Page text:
The torch of plasma, or superheated atmospheric gas, that investigators believe brought down the shuttle Columbia might have been leaving the craft's wheel well, not entering it, having cut a channel of destruction all the way from the leading edge of the wing near the fuselage, officials involved with the inquiry said yesterday.
The new theory of the loss of the shuttle is gaining prominence on the board led by Adm. Harold W. Gehman Jr., but no single theory has emerged as a clear leader yet, one official said.
"The good news is that we're now talking about scenarios," the official said, indicating that NASA and the board are beginning to close in on the causes of the shuttle's breakup.
The picture of the shuttle's final moments is emerging as thousands of small points of data resolve into a larger image.
The data the investigative board is drawing on include the condition of debris, the readings from sensors captured in NASA's computers as the shuttle began to go out of control, and the information gleaned from computer models that researchers run to see which best match the known facts.
About 22,000 pieces of the shuttle have been found, and investigators are learning much by identifying which parts are still missing. Many of the reinforced panels at the leading edge of the left wing have been found, for example, but some have not - most compellingly, in the area close to where the wing was attached to the fuselage.
The notion that the plasma was already inside the shuttle structure when it reached the wheel well would help to explain one oddity of the collected debris so far: damage to a wheel-well door that appears to show a hole that goes from the inside out, with the damage perpendicular to the direction of travel.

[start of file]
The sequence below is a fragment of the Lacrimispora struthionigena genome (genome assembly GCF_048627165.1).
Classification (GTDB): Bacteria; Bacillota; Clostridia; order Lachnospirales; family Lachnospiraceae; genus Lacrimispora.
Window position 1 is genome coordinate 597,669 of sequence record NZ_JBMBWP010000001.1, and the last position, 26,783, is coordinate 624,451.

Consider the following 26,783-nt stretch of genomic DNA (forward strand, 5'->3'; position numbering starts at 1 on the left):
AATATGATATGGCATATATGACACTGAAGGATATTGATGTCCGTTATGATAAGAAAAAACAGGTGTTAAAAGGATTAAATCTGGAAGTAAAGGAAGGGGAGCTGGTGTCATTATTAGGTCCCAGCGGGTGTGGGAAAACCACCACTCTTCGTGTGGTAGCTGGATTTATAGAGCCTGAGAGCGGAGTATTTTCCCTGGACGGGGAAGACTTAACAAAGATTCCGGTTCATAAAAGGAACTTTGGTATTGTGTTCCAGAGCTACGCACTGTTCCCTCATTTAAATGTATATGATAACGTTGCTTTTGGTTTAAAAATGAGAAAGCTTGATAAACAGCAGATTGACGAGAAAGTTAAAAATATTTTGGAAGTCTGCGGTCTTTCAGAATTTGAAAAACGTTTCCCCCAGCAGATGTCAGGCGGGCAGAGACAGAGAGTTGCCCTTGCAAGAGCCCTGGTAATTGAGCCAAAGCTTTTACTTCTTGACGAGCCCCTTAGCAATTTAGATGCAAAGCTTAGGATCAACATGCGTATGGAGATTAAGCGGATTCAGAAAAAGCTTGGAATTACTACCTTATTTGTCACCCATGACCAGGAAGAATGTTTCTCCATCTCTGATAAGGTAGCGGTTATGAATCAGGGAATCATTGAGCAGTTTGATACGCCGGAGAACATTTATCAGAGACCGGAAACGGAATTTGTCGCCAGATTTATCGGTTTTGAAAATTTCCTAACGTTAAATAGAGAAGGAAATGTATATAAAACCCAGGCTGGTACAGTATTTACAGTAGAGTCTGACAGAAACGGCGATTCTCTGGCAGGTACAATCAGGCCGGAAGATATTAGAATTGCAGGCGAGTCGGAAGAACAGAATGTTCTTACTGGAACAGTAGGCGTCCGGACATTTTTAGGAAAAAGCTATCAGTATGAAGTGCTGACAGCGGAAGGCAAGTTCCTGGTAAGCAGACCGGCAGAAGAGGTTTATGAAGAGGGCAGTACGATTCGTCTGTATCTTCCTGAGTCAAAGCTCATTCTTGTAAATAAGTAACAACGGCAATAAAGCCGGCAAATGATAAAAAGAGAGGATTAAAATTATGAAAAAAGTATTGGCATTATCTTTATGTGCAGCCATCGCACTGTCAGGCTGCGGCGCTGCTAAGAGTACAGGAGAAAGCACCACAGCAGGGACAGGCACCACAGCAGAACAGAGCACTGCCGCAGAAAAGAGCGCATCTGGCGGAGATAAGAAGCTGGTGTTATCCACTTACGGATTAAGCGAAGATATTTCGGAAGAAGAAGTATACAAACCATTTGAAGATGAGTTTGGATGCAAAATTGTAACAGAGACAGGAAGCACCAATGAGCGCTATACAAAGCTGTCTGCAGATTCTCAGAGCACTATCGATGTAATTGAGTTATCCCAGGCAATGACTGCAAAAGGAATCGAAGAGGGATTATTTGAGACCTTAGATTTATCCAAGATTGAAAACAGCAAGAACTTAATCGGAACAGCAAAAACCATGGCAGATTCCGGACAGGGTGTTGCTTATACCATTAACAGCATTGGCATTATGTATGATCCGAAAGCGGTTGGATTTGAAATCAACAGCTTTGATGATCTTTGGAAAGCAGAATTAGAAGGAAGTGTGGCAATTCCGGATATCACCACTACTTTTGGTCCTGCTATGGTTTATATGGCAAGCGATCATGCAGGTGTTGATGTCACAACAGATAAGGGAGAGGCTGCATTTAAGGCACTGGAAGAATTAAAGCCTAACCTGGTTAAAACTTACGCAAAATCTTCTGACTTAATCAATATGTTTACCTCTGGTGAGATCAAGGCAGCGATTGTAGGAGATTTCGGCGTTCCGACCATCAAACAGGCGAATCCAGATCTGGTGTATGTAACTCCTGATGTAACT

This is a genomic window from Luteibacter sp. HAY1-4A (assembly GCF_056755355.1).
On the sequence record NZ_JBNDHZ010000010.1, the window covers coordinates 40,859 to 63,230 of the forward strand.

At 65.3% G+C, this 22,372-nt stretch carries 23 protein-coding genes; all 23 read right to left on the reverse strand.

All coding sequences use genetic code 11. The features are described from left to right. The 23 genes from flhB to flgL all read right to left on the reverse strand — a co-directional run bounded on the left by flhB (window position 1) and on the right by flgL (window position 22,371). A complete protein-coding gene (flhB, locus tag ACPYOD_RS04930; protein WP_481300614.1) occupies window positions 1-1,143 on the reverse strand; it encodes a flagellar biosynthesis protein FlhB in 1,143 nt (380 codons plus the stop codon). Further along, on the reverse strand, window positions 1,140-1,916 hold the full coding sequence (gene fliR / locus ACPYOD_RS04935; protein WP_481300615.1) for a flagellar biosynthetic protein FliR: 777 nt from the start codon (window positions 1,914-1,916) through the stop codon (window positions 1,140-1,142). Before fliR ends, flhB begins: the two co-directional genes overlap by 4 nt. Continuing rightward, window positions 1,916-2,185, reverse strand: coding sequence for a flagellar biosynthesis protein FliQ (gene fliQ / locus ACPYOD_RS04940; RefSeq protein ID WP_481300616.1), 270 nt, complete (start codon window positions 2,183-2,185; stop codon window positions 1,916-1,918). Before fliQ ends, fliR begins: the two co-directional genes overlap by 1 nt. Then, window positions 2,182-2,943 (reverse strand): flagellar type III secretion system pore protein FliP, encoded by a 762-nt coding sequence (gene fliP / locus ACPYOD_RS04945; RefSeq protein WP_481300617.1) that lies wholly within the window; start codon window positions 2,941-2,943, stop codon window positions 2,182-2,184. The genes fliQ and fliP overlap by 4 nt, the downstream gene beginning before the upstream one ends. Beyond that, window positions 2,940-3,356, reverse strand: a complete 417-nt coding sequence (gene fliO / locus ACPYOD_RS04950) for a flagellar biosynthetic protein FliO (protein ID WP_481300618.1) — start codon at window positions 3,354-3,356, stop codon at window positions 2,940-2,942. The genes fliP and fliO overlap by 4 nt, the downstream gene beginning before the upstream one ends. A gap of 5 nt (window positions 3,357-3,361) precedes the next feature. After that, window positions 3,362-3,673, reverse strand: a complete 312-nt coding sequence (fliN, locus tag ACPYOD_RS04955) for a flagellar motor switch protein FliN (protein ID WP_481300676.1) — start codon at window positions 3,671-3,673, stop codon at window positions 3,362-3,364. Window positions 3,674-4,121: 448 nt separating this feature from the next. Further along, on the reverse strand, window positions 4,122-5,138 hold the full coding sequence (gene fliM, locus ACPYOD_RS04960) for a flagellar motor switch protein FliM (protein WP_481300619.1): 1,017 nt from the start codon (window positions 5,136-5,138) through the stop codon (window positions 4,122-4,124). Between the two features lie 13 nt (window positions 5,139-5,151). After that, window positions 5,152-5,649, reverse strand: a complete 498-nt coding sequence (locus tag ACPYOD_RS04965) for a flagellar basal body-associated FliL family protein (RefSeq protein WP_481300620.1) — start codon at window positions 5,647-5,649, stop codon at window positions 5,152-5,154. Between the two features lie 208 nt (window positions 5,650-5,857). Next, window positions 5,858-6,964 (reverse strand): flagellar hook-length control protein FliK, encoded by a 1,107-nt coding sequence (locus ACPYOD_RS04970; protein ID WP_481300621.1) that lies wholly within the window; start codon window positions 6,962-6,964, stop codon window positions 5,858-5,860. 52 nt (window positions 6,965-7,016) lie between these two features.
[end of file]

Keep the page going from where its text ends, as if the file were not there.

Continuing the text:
Part of the challenge is to distinguish between damage from the breakup and damage caused by falling 200,000 feet through the atmosphere. Heavier shuttle pieces were scorched by the heat of entry; lighter pieces, such as tile, lost speed more quickly and heated up less.
Physics offers clues, including the melting points of metal and other materials used in the shuttle. By noting which of the recovered materials have melted and which have not, the investigators can "follow the heat," as board member Roger E. Tetrault put it last week.
Another mystery in the loss of the shuttle is why, if pieces were falling off as early in the descent as California, neither the crew nor NASA noticed the damage.
The board official speculated that this might be explained as the loss of tile and insulating blankets from the top of the shuttle, which under normal flight conditions is exposed to far less heat and pressure than the toughened underside.
A breach at the leading edge of the wing, or at the boundary where the panels meet the more delicate insulating tile, could cause a "shock front" that could send vortices of hot plasma spilling over the top of the shuttle and ripping off tiles and blankets, he said.
"If they were to come off, you might not have any real hint of that," he said.
Investigators say other evidence seems to point to this conclusion, including a fuzzy photograph taken as the shuttle passed over Albuquerque, N.M.
The photo appears to show disruption at the leading edge of the wing and some kind of flow trailing off the back of the wing. The latter could be evidence of the plasma, the official said.